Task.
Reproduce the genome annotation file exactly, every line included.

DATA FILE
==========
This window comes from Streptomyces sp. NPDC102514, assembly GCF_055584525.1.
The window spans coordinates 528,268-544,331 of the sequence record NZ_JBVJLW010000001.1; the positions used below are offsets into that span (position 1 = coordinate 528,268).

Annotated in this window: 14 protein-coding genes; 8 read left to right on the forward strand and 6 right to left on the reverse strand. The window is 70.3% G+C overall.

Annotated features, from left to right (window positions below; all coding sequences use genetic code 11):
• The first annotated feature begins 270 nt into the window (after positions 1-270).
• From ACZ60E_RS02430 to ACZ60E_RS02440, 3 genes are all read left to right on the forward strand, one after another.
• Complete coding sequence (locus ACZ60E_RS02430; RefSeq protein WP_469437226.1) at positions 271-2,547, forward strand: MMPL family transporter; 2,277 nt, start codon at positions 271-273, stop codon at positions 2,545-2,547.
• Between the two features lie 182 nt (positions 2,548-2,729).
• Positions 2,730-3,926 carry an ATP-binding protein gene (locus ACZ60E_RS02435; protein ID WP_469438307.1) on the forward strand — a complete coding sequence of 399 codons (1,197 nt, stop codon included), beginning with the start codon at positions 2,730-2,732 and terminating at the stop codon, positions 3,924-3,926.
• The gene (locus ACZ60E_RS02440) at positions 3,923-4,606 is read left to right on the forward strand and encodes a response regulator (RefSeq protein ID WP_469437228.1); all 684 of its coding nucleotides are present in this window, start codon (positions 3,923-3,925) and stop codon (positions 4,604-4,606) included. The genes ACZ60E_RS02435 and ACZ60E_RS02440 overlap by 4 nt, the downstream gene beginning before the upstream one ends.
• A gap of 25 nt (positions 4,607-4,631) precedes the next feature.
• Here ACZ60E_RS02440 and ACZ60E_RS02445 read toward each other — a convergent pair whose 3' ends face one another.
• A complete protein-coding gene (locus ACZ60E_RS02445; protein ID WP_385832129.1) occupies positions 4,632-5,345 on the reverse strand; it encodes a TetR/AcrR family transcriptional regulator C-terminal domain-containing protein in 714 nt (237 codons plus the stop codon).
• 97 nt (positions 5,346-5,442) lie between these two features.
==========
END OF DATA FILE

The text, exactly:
This window comes from Streptomyces sp. NPDC102514, assembly GCF_055584525.1.
The window spans coordinates 528,268-544,331 of the sequence record NZ_JBVJLW010000001.1; the positions used below are offsets into that span (position 1 = coordinate 528,268).

Annotated in this window: 14 protein-coding genes; 8 read left to right on the forward strand and 6 right to left on the reverse strand. The window is 70.3% G+C overall.

Annotated features, from left to right (window positions below; all coding sequences use genetic code 11):
• The first annotated feature begins 270 nt into the window (after positions 1-270).
• From ACZ60E_RS02430 to ACZ60E_RS02440, 3 genes are all read left to right on the forward strand, one after another.
• Complete coding sequence (locus ACZ60E_RS02430; RefSeq protein WP_469437226.1) at positions 271-2,547, forward strand: MMPL family transporter; 2,277 nt, start codon at positions 271-273, stop codon at positions 2,545-2,547.
• Between the two features lie 182 nt (positions 2,548-2,729).
• Positions 2,730-3,926 carry an ATP-binding protein gene (locus ACZ60E_RS02435; protein ID WP_469438307.1) on the forward strand — a complete coding sequence of 399 codons (1,197 nt, stop codon included), beginning with the start codon at positions 2,730-2,732 and terminating at the stop codon, positions 3,924-3,926.
• The gene (locus ACZ60E_RS02440) at positions 3,923-4,606 is read left to right on the forward strand and encodes a response regulator (RefSeq protein ID WP_469437228.1); all 684 of its coding nucleotides are present in this window, start codon (positions 3,923-3,925) and stop codon (positions 4,604-4,606) included. The genes ACZ60E_RS02435 and ACZ60E_RS02440 overlap by 4 nt, the downstream gene beginning before the upstream one ends.
• A gap of 25 nt (positions 4,607-4,631) precedes the next feature.
• Here ACZ60E_RS02440 and ACZ60E_RS02445 read toward each other — a convergent pair whose 3' ends face one another.
• A complete protein-coding gene (locus ACZ60E_RS02445; protein ID WP_385832129.1) occupies positions 4,632-5,345 on the reverse strand; it encodes a TetR/AcrR family transcriptional regulator C-terminal domain-containing protein in 714 nt (237 codons plus the stop codon).
• 97 nt (positions 5,346-5,442) lie between these two features.